A minister in the often-lawless eastern Indian state of Bihar was fired within hours of being sworn in after authorities realized he currently faces criminal charges for issuing fake graduate degrees, the state's top official said Friday. A court charged Jitan Ram Manjhi with issuing fake degrees to students in government-run institutes in 1997 when he was the state's education minister, forcing him to resign and later quit from then-ruling party Rashtriya Janata Dal, or RJD.
Manjhi's new party, Janata Dal (United), replaced the RJD earlier this month, and he was named to the Cabinet on Thursday. He was forced out hours later, before he could be given a portfolio, new state leader Nitish Kumar said. "I found that Manjhi was an accused in the fake degrees scam, so I dropped him from the Cabinet," Kumar said.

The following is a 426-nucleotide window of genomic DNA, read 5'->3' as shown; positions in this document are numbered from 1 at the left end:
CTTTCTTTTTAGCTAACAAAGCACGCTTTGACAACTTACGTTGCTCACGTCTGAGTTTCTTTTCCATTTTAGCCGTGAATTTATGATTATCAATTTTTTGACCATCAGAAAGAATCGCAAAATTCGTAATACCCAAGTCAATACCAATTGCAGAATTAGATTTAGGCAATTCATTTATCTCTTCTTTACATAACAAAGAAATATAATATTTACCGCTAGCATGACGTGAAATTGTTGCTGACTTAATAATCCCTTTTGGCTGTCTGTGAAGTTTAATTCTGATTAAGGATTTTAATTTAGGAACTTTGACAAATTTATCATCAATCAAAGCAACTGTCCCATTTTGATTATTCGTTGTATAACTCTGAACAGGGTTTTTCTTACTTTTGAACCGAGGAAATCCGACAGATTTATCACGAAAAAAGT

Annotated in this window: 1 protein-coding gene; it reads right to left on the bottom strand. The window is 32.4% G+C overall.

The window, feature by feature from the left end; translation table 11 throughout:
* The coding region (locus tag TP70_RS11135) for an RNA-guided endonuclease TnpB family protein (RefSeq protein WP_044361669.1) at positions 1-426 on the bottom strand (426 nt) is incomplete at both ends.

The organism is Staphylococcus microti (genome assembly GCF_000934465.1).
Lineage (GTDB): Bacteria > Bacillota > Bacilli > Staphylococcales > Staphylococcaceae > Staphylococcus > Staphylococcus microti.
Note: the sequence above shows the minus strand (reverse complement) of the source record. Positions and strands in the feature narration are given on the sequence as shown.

He did not explain how party officials failed to note Manjhi's legal problems before appointing him, considering that charges stem from his last turn in power. Manjhi's trial on the 1997 charges has yet to begin. Indian courts are notorious for delays, especially in cases involving top liticians.
Bihar is considered one of the most impoverished and corrupt states in India, and its top officials have long been dogged by corruption charges. The head of the RJD, Laloo Yadav, was forced out as the state's top elected official in 1997 because of bribery charges, and his barely literate wife, Rabri Devi, took over and ruled for seven years. In April, he and 68 others were charged with allegedly siphoning off 960 million rupees (US$22 million; Ђ17 million) in government funds meant for purchasing cattle fodder. The fraud allegedly took place in 1996. However, he has managed to remain India's railway minister because the RJD is a powerful block in the country's coalition government, led by the Congress party and Prime Minister Manmohan Singh, reports the AP. N.U.
Not only discrimination but also the culture of violence is deep-rooted in the United States. Fed by the elites, racial differences become social inequality